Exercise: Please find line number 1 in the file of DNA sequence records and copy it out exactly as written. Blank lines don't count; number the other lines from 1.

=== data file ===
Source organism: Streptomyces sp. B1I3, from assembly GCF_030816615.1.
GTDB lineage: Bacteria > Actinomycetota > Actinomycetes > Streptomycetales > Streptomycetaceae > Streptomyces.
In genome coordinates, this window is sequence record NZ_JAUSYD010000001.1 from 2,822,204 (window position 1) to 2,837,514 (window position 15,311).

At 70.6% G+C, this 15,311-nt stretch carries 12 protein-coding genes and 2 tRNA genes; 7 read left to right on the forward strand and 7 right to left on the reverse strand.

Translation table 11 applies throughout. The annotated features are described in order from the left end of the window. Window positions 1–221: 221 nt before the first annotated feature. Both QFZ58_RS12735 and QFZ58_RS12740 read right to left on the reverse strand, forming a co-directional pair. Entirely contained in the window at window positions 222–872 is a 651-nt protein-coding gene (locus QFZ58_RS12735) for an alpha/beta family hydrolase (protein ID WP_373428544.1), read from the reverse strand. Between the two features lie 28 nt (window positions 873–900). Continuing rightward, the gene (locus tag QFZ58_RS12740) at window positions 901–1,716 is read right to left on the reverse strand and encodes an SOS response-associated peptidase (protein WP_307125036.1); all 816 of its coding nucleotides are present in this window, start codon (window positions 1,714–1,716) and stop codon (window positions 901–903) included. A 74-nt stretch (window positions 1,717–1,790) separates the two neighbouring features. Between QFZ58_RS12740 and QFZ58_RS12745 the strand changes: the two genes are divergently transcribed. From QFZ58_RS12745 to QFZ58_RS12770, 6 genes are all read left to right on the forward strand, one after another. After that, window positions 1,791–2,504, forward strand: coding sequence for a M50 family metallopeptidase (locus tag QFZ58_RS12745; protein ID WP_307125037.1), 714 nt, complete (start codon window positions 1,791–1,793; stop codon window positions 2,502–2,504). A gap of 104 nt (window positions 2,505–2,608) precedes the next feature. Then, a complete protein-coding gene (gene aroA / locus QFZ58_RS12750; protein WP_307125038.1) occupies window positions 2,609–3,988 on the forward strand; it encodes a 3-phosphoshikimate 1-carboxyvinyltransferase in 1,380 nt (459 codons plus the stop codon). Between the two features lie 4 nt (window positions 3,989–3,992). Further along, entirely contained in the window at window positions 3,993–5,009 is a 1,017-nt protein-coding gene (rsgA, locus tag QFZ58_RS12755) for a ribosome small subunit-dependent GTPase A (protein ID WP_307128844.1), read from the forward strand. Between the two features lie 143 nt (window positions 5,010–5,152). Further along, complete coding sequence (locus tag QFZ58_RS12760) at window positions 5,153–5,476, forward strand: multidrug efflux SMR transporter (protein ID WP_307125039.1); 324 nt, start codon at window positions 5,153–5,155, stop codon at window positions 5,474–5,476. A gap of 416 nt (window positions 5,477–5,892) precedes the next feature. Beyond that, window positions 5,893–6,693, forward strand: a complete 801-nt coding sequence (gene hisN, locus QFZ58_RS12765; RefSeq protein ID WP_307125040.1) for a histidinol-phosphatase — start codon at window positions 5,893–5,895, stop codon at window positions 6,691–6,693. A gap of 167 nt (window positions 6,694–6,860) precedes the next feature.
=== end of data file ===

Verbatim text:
Source organism: Streptomyces sp. B1I3, from assembly GCF_030816615.1.